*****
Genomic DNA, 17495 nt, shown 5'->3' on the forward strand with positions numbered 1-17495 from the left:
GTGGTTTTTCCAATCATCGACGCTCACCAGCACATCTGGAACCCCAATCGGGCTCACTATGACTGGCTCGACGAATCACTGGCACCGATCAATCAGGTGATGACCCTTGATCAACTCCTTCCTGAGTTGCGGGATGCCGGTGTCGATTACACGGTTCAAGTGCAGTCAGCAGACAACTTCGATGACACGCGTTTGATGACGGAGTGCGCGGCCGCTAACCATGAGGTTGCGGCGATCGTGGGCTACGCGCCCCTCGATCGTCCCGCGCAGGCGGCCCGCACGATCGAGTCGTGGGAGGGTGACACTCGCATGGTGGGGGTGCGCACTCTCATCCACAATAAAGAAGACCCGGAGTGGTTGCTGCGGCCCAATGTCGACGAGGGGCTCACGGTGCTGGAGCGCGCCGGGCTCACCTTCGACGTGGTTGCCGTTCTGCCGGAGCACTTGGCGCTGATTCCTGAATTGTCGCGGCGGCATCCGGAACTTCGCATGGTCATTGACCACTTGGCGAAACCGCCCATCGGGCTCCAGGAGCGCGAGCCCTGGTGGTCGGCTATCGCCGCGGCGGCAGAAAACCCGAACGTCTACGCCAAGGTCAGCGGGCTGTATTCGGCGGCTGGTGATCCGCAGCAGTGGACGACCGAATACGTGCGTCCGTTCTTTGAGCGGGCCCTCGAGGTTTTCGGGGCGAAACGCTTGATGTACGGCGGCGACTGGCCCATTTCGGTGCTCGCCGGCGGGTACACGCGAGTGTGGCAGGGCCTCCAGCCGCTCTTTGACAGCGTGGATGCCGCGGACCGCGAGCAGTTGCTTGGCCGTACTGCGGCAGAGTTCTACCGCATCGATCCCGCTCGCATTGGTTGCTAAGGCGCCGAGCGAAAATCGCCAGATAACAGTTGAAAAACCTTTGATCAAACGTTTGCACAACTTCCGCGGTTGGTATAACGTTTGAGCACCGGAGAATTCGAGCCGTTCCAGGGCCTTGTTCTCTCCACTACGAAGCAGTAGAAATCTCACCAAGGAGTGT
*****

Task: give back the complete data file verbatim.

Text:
Genomic DNA, 17495 nt, shown 5'->3' on the forward strand with positions numbered 1-17495 from the left:
GTGGTTTTTCCAATCATCGACGCTCACCAGCACATCTGGAACCCCAATCGGGCTCACTATGACTGGCTCGACGAATCACTGGCACCGATCAATCAGGTGATGACCCTTGATCAACTCCTTCCTGAGTTGCGGGATGCCGGTGTCGATTACACGGTTCAAGTGCAGTCAGCAGACAACTTCGATGACACGCGTTTGATGACGGAGTGCGCGGCCGCTAACCATGAGGTTGCGGCGATCGTGGGCTACGCGCCCCTCGATCGTCCCGCGCAGGCGGCCCGCACGATCGAGTCGTGGGAGGGTGACACTCGCATGGTGGGGGTGCGCACTCTCATCCACAATAAAGAAGACCCGGAGTGGTTGCTGCGGCCCAATGTCGACGAGGGGCTCACGGTGCTGGAGCGCGCCGGGCTCACCTTCGACGTGGTTGCCGTTCTGCCGGAGCACTTGGCGCTGATTCCTGAATTGTCGCGGCGGCATCCGGAACTTCGCATGGTCATTGACCACTTGGCGAAACCGCCCATCGGGCTCCAGGAGCGCGAGCCCTGGTGGTCGGCTATCGCCGCGGCGGCAGAAAACCCGAACGTCTACGCCAAGGTCAGCGGGCTGTATTCGGCGGCTGGTGATCCGCAGCAGTGGACGACCGAATACGTGCGTCCGTTCTTTGAGCGGGCCCTCGAGGTTTTCGGGGCGAAACGCTTGATGTACGGCGGCGACTGGCCCATTTCGGTGCTCGCCGGCGGGTACACGCGAGTGTGGCAGGGCCTCCAGCCGCTCTTTGACAGCGTGGATGCCGCGGACCGCGAGCAGTTGCTTGGCCGTACTGCGGCAGAGTTCTACCGCATCGATCCCGCTCGCATTGGTTGCTAAGGCGCCGAGCGAAAATCGCCAGATAACAGTTGAAAAACCTTTGATCAAACGTTTGCACAACTTCCGCGGTTGGTATAACGTTTGAGCACCGGAGAATTCGAGCCGTTCCAGGGCCTTGTTCTCTCCACTACGAAGCAGTAGAAATCTCACCAAGGAGTGT